It appears that restoring the Melamchi to the Kathmandu Valley water supply system will take at least three months.
The Melamchi Drinking Water Project aims to bring water from the Melamchi River in Sindhupalchowk up to Sundarijal by mid-October. The Committee will carry out the related tasks in collaboration with local governments and other relevant bodies.
The recent devastating flood from the river wreaked havoc on the project. The disaster in mid-June damaged access roads to the project, a bridge, and some structures on the construction site, according to the Committee.
According to Rajendra Prasad Pant, information officer for the Committee, they set a target of restoring the water supply system if temporary access to the project could be made by reopening the track and erecting a Bailey bridge. However, the Committee is unsure whether the target can be met because the risk of future monsoon damage remains.
“If we can complete the headwork by mid-September, the mud and other depositions caused by the flood inside the tunnel will be removed over the next few months. If the flood causes havoc, it may take longer to restore the supply system,” he said.
Sino Hydro, a Chinese construction company, has completed the project’s remaining works. Only the works on the headworks remain from the construction of structures such as the tunnel, headwork, and water treatment center.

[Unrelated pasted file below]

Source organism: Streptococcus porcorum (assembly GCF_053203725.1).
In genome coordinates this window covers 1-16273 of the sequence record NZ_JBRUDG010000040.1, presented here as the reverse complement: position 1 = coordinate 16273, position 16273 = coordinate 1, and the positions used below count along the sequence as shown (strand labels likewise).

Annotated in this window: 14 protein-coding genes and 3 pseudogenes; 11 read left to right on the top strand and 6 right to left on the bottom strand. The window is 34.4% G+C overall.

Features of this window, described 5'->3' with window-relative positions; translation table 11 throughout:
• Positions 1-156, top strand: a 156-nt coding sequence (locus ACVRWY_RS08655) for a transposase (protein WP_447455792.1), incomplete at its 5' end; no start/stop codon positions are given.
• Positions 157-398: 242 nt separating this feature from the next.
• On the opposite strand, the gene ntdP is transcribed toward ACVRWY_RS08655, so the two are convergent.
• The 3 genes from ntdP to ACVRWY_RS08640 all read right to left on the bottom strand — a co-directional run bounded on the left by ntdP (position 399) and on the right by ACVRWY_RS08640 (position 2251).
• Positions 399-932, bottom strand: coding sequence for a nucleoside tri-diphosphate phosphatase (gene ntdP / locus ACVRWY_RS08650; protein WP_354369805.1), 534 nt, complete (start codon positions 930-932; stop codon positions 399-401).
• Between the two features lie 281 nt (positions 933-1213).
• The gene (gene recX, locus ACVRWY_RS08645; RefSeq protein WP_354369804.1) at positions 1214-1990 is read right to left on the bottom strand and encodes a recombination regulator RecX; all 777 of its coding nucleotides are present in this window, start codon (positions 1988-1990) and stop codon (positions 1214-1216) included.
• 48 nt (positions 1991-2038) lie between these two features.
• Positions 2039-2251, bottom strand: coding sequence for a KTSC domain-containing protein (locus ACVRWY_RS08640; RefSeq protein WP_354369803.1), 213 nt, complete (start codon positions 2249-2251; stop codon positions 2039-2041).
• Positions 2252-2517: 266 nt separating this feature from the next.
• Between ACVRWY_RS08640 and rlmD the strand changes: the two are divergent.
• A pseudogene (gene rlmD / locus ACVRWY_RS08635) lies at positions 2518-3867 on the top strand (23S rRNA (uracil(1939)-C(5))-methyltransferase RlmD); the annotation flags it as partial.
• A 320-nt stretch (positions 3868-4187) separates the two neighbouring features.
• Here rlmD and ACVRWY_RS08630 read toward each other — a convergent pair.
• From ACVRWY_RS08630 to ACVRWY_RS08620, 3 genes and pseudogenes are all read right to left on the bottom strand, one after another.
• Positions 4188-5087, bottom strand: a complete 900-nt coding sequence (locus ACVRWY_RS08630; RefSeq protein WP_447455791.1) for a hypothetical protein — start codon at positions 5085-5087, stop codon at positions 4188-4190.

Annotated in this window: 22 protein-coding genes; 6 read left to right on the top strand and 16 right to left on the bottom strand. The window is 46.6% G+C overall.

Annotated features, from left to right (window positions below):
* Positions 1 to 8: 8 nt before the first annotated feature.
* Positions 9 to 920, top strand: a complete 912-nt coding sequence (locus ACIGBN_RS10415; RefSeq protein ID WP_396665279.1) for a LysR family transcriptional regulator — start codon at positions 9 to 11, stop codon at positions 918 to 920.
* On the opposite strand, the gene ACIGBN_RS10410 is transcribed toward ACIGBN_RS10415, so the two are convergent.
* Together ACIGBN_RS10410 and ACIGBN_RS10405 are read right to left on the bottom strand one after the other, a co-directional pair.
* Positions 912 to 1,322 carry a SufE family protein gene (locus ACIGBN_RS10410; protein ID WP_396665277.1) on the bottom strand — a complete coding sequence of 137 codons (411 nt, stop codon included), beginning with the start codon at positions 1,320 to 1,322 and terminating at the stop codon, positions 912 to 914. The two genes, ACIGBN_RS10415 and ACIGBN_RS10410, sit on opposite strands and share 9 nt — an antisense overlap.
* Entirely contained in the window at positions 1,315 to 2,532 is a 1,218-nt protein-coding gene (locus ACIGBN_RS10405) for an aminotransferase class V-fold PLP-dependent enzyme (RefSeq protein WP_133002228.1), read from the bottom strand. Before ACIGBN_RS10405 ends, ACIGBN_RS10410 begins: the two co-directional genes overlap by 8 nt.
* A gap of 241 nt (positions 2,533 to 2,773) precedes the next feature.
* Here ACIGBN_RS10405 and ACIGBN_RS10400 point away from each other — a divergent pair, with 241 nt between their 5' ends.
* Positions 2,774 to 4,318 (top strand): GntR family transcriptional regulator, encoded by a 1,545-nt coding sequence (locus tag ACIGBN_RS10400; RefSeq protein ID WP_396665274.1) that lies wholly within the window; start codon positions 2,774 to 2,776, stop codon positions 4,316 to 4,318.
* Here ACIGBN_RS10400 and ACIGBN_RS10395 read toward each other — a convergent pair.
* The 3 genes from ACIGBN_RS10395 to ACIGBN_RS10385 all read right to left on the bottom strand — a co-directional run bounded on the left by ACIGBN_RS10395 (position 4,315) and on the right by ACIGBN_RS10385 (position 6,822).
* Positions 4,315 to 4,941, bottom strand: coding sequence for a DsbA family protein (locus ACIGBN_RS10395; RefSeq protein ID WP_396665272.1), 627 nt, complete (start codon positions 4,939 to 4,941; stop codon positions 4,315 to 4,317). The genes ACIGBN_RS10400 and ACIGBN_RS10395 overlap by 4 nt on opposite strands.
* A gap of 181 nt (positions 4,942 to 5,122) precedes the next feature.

The project has divided the repair work into two categories: those that must be done immediately and those that must be done later. The immediate work includes the construction and repair of the approach road.
Panta, the project’s information officer, estimated that the repair work would cost Rs 1 billion. As he stated, works such as road and bridge construction, as well as clearing the road up to the headwork, should be completed as soon as possible in order to supply water from the Melamchi River in Sindhupalchok to Sundarijal in Kathmandu.
As the road and bridges need to be repaired, it is linked to three federal government bodies: the Department of Roads, the Nepali Army, and the Melamchi Water Supply Project Board. The road leading to the project site should be made operational as soon as possible, with local support.
For the time being, transportation would be provided by immediately constructing a Bailey bridge. For the long term, a concrete bridge would be built.
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